“You’re Good Enough, You’re Smart Enough . . . ”

Listening to sports talk radio is one of my favorite driving activities. This morning on 1360AM they were talking about the recent trend of not keeping score during children’s sporting events. We had an Upward Basketball League at our church this past spring where they don’t keep score for games unless you’re in 4th or 5th graders. “We don’t need to be putting that kind of pressure on the kids” is the common defense of this “Everybody Wins” approach to youth sports. I guess this trend of not keeping-score has been born out of the influence of child psychologists who want to strengthen the self-esteem of children. This is the opposite of when I grew up and we kept score as early as the t-ball years. I always knew when we won and when we lost. And I’ve dealt with it well over the years. It’s not like we were abused by the coaches when we lost; either way we still got orange slices and Cokes. Rock on.

As I wrote in a posting a few days ago, I didn’t discover athletic coordination until my college years [my constantly bringing this up makes me wonder if I’m obsessed with overcoming my unathletic past]. Because I had no skilz [word] I was always last in the batting order and sat the bench until we were up five runs going into the last inning. I pretty much knew by the time I hit junior high that God hadn’t blessed me with the athletic abilities to be a superstar. Yet if I had grown up under the current regime of positive encouragement sports, it would’ve been completely different. I probably would have batted in a spot in the line-up that I was not worthy of. Even while striking out and dropping fly balls, I would have heard encouragement “unlucky bounce there, Steve,” or “Good effort! You try so hard!” Strengthened by this false hope, I might have insisted on pursuing my dream of becoming a professional baseball player. Now at some point, someone would have to be honest with me and say, “Steve, you suck.” Then, one of two things would’ve happened: 1) I would walk away dejected, crushed that I never knew how bad I really was or 2) I would wade into denial and proclaim that those stupid coaches have no idea what they’re talking about.

All of this brings me, oddly enough, to American Idol. You wonder why this show is so popular despite having the tendency of being rather cheesy. Perhaps American Idol is so alluring because it’s returning realism to our society. I usually enjoy watching the show at the very beginning of the season when they do the auditions. Like most of you, I don’t give a rip about the good singers, but tune in to see the horrible ones. These people strut into their audition divaishly [new word I created meaning “diva-like”] proclaiming that God gave them the voice of an angel; when they’re finished, you’ve concluded that there are definitely voices in their head, but not from God. It never fails that someone says to Simon Cowell, “Well, people have been telling me for years how awesome my voice is, so you’ve got to be wrong you . . . [insert appropriate curse word here].” Although he comes off as cruel, many of us resonate with the sentiment expressed by Simon because at least he’s truthful. And maybe there’s the problem with American society today: there are too many Paula Abduls in the world today [if my teenage-self ever knew that my adult-self would write such a blasphemous statement about Paula Abdul, there would be a fight].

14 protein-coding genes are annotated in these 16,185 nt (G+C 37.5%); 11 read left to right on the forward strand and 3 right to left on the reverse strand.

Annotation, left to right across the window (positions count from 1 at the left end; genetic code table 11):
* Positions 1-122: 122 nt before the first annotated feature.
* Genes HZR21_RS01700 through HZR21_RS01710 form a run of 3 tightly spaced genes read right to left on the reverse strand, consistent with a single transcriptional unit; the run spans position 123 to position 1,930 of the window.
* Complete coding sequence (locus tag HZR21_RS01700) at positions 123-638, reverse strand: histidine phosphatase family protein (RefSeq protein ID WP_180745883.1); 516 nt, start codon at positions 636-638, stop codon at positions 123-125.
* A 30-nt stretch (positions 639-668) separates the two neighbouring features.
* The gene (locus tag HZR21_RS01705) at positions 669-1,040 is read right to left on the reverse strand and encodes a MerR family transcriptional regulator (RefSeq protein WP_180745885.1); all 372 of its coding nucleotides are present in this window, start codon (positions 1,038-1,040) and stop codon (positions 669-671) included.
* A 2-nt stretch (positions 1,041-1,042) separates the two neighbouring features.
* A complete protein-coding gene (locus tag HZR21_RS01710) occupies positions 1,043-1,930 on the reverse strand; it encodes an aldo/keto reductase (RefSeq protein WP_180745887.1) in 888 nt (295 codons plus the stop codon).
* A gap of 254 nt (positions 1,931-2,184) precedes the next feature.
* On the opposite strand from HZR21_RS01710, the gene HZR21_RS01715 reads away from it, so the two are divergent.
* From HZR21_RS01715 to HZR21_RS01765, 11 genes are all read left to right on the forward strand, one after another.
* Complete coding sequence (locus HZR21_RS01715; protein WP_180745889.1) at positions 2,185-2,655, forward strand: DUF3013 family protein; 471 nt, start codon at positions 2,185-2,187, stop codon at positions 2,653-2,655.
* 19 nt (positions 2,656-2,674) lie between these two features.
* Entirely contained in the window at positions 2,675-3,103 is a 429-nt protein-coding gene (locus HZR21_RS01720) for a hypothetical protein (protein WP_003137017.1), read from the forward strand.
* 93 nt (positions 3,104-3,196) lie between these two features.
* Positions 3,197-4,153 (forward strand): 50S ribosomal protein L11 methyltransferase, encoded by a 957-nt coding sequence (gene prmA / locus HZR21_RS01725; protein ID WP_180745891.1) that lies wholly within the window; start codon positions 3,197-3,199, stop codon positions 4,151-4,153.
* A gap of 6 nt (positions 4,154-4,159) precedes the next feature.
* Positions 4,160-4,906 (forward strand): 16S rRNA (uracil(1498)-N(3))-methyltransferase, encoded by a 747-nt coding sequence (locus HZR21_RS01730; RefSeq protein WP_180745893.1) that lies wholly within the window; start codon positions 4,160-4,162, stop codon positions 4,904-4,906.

It’s not brutal to tell an older child that they’re not quite as good as they think they are; in fact, it can be downright helpful. Otherwise, when they hit the real world and an over-inflated self-esteem rules their consciousness, how will they be able to handle rejection? Can you imagine when these kids, who’ve been told for years that they’re the best thing since sliced bread, hit their twenties and can’t get a job? Rejection is difficult enough to handle when you already know you’re not good enough. Listen, I really love kids and you want to see them succeed. But setting them up for future disappointments by “blowing smoke” is hurting them more than helping them. We should still encourage them, hug them, and tell them that they’re loved, but keep the praise realistic. And by the way, from a minister’s standpoint, the gospel has nothing to do with self-esteem. If you really examine Scripture, you’ll read nothing about us needing to develop our self-esteems; you’ll actually discover the opposite- that we should consider ourselves less than we actually are as we follow Jesus. So if you’ve adopted a “health and wealth-based Christianity” [see Joel Olsteen and many other Pentecostal leaders] you might be missing the point a little bit. Losing is a part of life.

And start keeping score again. We need to teach kids how to lose. If you can’t learn how to lose by playing sports, then where else do you learn it? To this day you see grown men playing sports who don’t know how to lose. They throw temper-tantrums [and objects] when the game doesn’t turn out their way. How sad is that? At this rate, when all these kids who’ve been reared on this no-score nonsense finally grow up, church softball leagues will become killing fields. Our society will crumble to pieces! Not one of us will survive! “Rivers and seas boiling! The dead rising from the grave! Human sacrifice! Dogs and cats living together . . . mass hysteria!”

OK, maybe that’s a tad overdramatic, but at least I got to throw in my favorite Ghostbusters quote to end this post.